Audrey is a cook who loves creating new flavors by tweaking recipes to include healthier ingredients.
Cooking in Parchment Paper
I've always loved foods prepared with parchment paper because it's a unique way to cook which retains the food's moistness and "shape." It also is a great shortcut when it comes to clean up.
Also, it's always a neat way to serve something, especially fish in this author's opinion. Presentation wise, it just gives it a little extra pop.
On a recent trip to the supermarket though, I discovered something new on the shelves and couldn't wait to give them a try: parchment cooking bags.
I usually use parchment paper to line cookie pans and in a lot of different ways in the kitchen when preparing food, but I thought the idea of a parchment bag was just too cool to pass up.
I discovered that preparing salmon this way was a snap and it did the job and then some. I also started exploring other foods that you can use the PaperChef parchment cooking bags for and was pleased to find many recipes on their website.
I now have many more ideas for using my parchment bags, whether it's to cook salmon or other fish, chicken, desserts, and even popcorn!
|Prep time||Cook time||Ready in||Yields|
Serves 4, approximately 5 ounces of salmon
- 4 fillets salmon, approximately 5 ounces each
- dash of tequila, (substitute wine or vermouth)
- carrots match-stick cut, 1 per serving
- zucchini match-stick cut, 1/2-1 per serving
- sweet onions 1 small, slivered
- 4 tablespoons nonfat sour cream, (substitute Greek yogurt)
- juice and pulp 1 fresh lemon
- Cooking spray or olive oil
- pinch kosher salt
- fresh basil leaves
- dash low-sodium soy sauce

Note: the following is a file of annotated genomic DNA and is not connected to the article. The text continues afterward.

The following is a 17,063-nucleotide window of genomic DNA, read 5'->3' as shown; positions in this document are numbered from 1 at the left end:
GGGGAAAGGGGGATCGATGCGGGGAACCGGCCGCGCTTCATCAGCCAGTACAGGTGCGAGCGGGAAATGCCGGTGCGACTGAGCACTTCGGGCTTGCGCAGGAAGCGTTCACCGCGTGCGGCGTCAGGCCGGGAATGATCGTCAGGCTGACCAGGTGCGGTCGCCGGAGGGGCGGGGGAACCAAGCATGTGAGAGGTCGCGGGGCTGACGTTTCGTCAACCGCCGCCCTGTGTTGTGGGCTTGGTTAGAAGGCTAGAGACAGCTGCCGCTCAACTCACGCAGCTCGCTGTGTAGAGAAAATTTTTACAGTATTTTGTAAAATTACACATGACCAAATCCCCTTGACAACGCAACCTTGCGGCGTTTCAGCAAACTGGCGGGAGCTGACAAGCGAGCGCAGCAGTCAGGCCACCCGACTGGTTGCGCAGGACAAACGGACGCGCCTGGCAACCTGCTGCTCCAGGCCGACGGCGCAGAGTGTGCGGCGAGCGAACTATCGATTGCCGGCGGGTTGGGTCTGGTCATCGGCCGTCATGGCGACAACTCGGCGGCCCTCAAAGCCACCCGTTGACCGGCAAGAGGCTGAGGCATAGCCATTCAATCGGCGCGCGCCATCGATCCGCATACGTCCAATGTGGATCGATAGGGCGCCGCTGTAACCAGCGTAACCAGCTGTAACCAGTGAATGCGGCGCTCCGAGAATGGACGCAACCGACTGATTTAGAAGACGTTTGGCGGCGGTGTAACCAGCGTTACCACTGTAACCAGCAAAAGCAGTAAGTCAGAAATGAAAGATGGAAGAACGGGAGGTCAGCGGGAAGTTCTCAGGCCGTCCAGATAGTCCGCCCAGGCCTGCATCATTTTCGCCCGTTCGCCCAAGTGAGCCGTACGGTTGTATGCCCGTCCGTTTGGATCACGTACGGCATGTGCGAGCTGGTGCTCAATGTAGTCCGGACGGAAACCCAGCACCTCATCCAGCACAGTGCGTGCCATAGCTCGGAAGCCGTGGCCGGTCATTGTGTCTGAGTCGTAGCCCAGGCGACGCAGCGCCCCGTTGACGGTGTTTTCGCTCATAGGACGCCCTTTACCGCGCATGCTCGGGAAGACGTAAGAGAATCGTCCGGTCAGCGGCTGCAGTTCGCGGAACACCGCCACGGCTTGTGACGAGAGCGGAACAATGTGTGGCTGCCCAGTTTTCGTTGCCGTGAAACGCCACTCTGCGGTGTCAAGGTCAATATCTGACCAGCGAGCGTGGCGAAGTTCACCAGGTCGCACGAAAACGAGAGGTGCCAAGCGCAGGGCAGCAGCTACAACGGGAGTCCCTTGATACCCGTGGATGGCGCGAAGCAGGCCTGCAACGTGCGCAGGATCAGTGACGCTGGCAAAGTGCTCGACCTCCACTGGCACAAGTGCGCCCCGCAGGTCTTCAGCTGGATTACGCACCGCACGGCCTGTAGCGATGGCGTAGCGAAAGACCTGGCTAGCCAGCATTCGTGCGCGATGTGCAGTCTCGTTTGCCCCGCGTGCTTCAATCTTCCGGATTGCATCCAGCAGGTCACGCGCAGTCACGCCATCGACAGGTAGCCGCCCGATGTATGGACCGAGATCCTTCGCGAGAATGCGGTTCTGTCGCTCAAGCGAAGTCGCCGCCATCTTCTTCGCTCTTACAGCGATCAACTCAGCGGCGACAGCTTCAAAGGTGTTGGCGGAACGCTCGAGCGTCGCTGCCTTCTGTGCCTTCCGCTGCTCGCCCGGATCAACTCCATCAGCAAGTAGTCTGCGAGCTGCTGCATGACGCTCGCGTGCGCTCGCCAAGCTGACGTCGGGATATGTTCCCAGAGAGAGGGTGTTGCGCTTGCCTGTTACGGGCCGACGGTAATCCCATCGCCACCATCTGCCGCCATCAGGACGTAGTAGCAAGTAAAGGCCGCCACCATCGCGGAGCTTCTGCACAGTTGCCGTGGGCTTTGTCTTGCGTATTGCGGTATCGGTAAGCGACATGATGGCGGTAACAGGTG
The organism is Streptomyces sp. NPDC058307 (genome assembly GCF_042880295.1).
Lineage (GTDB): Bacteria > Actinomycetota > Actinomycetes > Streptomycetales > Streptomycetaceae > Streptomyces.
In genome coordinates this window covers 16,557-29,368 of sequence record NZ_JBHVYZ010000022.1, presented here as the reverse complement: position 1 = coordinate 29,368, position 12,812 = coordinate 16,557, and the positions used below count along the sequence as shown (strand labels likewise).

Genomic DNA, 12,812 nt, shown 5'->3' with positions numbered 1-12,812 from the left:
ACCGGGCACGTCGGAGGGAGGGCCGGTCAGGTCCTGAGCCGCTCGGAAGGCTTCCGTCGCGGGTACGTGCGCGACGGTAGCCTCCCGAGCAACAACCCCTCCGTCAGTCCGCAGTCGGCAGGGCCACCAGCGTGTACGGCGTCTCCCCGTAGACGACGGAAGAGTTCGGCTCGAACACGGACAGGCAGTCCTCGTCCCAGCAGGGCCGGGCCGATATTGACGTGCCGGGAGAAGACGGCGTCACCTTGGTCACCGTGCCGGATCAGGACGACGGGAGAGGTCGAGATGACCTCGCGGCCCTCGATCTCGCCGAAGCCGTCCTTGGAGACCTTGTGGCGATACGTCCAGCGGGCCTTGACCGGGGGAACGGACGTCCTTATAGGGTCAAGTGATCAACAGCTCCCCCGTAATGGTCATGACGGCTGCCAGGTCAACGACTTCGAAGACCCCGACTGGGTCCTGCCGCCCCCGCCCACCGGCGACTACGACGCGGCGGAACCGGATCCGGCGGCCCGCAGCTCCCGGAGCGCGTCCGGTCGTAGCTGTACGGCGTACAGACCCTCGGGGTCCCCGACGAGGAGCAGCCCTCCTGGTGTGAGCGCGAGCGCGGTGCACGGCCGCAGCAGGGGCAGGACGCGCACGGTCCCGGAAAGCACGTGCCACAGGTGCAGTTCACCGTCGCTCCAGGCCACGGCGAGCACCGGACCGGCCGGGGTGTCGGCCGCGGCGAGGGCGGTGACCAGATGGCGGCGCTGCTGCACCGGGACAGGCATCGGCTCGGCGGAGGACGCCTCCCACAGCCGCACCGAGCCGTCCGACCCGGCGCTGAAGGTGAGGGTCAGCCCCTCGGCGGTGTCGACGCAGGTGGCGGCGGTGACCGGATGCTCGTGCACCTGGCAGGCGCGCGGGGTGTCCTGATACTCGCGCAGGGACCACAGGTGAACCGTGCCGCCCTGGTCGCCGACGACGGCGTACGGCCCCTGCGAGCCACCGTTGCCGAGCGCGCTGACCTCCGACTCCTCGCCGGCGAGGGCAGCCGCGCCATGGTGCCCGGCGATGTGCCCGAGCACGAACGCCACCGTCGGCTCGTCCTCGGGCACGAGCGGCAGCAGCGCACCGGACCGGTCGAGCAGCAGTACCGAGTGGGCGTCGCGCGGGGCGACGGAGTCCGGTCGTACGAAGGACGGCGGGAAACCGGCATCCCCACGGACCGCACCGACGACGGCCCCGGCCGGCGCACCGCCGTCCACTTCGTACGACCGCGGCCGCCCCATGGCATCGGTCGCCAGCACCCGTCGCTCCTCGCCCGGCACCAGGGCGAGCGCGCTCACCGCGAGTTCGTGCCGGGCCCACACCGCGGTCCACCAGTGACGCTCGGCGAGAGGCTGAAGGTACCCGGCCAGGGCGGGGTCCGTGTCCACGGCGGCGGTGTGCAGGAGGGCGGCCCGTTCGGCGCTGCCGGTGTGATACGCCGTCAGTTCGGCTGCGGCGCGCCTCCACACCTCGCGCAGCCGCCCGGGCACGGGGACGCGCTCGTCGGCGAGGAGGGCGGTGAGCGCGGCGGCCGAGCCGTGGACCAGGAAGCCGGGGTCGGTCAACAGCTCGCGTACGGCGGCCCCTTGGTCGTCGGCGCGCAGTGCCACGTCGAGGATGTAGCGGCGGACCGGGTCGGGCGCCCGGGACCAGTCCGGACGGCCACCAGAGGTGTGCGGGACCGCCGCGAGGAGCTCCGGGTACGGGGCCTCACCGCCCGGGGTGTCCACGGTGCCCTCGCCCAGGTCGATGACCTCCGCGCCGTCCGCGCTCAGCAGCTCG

- 2 parchment bags
- Preheat oven to 400 degrees. Set out large cookie sheet or jelly roll pan.
- Cut veggies into small strips. Spray nonstick pan or wok with cooking spray or use olive oil. Cook carrots and zucchini for a few minutes just to tenderize a bit. Sprinkle lightly with kosher salt. Remove from pan and set aside.
- Sweat onions for a few minutes just until fragant. Remove and set aside.
- Mix together juice and pulp of lemon and sour cream until creamy and smooth. Add splash of low-sodium soy sauce.
- Wash and dry leaves of basil: 1 per fillet if large leaves.
- Place half of veggies into parchment bag. Place sweated onions on top of the vegetables. Place the salmon on top of the onions. Place 2 fish fillets inside each bag.
- Divide sour cream in dollop on each of 4 salmon fillets. Top each salmon fillet with basil leaf.
- Seal end of parchment bag by folding over 2 or 3 times on the open end. Place 2 bags on cookie sheet or jelly roll pan and put in the oven. Bake 10-15 minutes or until fragrant.
- Let bags sit for 5 minutes and open. Serve with a green salad or brown rice pillaf.
These parchment bags are by PaperChef.
Prepare veggies. Think about substituting other vegetables as they're available or in season.
Cook the onions in cooking spray or a dab of olive oil just until fragrant.
Combine the sour cream (or Greek yogurt) with the pulp and juice of one lemon. Mix thoroughly to form the lemon sauce.
Add vegetables to the parchment bag.
Place 2 salmon fillets on top of half of the precooked vegetables.
Sprinkle with just a dash of tequila (or substitute dry or sweet vermouth, vodka, or white wine).
Divide the lemon sauce equally between the 2 bags and 4 fillets. Put atop the salmon fillets.
Use fresh basil leaves to top the lemon sauce, or you can also add basil by topping with a chiffonade of basil.
Bake at 400 degrees for 10-15 minutes. Let set for 5 minutes.
Enjoy! For a decorative look, cut the parchment bag with shears into shreds around the fish or tear in interesting patterns. Just folded back provides a neat "nesting" for the cooked fish.